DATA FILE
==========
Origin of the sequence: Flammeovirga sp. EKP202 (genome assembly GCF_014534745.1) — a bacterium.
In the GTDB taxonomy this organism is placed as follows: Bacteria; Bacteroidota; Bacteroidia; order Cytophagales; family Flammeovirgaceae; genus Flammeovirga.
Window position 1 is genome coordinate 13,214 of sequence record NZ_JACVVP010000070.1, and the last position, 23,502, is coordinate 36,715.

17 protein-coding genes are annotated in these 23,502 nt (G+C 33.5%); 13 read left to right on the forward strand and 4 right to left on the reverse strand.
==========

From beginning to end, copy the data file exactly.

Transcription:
Origin of the sequence: Flammeovirga sp. EKP202 (genome assembly GCF_014534745.1) — a bacterium.
In the GTDB taxonomy this organism is placed as follows: Bacteria; Bacteroidota; Bacteroidia; order Cytophagales; family Flammeovirgaceae; genus Flammeovirga.
Window position 1 is genome coordinate 13,214 of sequence record NZ_JACVVP010000070.1, and the last position, 23,502, is coordinate 36,715.

17 protein-coding genes are annotated in these 23,502 nt (G+C 33.5%); 13 read left to right on the forward strand and 4 right to left on the reverse strand.